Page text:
Tales of maritime derring-do
An exhibition devoted to those brave and hardy souls who battled against all that the sea could throw at them opens tomorrow at the National Maritime Museum in Falmouth, Cornwall. The 2006 "Endurance Survival"
exhibition captures the incredible-but-true sagas behind the achievements of people such as Ernest Shackleton and Dame Ellen MacArthur, as well as those of less celebrated adventurers.
One of the exhibition's highlights is the great Endurance expedition - Shackleton's 1914-1916 epic survival mission leading 30 men stranded on a deserted and freezing island in the middle of the south Atlantic. After nearly two years of the most unimaginable hardship, Shackleton rescued his men and proved himself as the most natural of born leaders.
Highlighting this leadership, the exhibition features the ill-fated vessel James Caird, and some of Shackleton's personal items, as well as archaeologist meteorologist Leonard Hussey's morale-boosting banjo and the replica costume worn by actor Kenneth Branagh in Channel 4's film Shackleton.
Other major objects include the Ednamair, a 9ft (2.74m) dinghy which, in 1972, saved the Robertson family after their yacht was sunk by killer whales 300 miles (483kms) off the Galapagos Islands. With just a bag of onions and a dead turtle or two, the six members of the family survived by living off the sea for 38 days before being rescued - some 18 months after setting sail from Falmouth, Cornwall, in January 1971, to sail around the world.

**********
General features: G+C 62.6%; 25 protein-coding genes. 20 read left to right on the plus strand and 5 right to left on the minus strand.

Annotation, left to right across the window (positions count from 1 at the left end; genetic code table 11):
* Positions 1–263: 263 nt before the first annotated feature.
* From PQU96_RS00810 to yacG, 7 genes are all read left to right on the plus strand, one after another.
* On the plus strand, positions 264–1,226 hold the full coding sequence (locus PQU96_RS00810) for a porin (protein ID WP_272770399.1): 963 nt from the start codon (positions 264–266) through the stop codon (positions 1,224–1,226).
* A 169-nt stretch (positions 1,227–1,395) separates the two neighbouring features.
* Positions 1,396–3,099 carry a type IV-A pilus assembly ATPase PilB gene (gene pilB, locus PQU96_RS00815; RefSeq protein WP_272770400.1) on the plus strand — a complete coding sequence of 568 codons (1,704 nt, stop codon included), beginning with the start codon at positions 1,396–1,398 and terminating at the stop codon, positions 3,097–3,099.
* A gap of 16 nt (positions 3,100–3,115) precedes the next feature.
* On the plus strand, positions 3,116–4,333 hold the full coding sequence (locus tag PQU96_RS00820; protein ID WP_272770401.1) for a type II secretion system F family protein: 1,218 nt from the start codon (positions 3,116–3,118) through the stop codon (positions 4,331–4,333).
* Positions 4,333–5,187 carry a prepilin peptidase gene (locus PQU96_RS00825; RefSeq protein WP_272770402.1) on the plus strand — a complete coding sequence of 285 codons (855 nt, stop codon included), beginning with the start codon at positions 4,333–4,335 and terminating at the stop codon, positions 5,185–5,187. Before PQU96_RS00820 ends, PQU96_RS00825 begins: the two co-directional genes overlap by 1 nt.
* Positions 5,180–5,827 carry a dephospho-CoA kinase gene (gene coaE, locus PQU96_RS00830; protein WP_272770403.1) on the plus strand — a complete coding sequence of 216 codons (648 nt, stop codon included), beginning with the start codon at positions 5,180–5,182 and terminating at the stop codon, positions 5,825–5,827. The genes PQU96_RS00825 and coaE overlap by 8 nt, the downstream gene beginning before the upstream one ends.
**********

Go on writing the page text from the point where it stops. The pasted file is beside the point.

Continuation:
The exhibition also tells the heart-stopping story of Tony Bullimore's agonisingly cold and lonely five days in the southern ocean. Using a representation of an upturned hull and rare objects from his 19961997 Vendee Globe challenge, which saved him from fatal exposure, you can relive his incredible story of survival.
Dame Ellen MacArthur's recent non-stop round-the-world record is also highlighted. She has donated her ration pack containing such delights as freeze-dried couscous, fruit salad and trifle. There is consideration of her typical nutritional daily needs - could you survive on what she had to live on for months?
The exhibition also poses a few challenging questions for visitors such as:
"Could you navigate your way around the world as Robin Knox-Johnston did? Or survive on just a few 30-minute naps a day, for 71 days, as did Dame Ellen?"
The exhibition uses objects, stories and rare film footage to tell its amazing stories of maritime derring-do. Few students are likely to come away without being amazed, amused and excited by some of the stories told.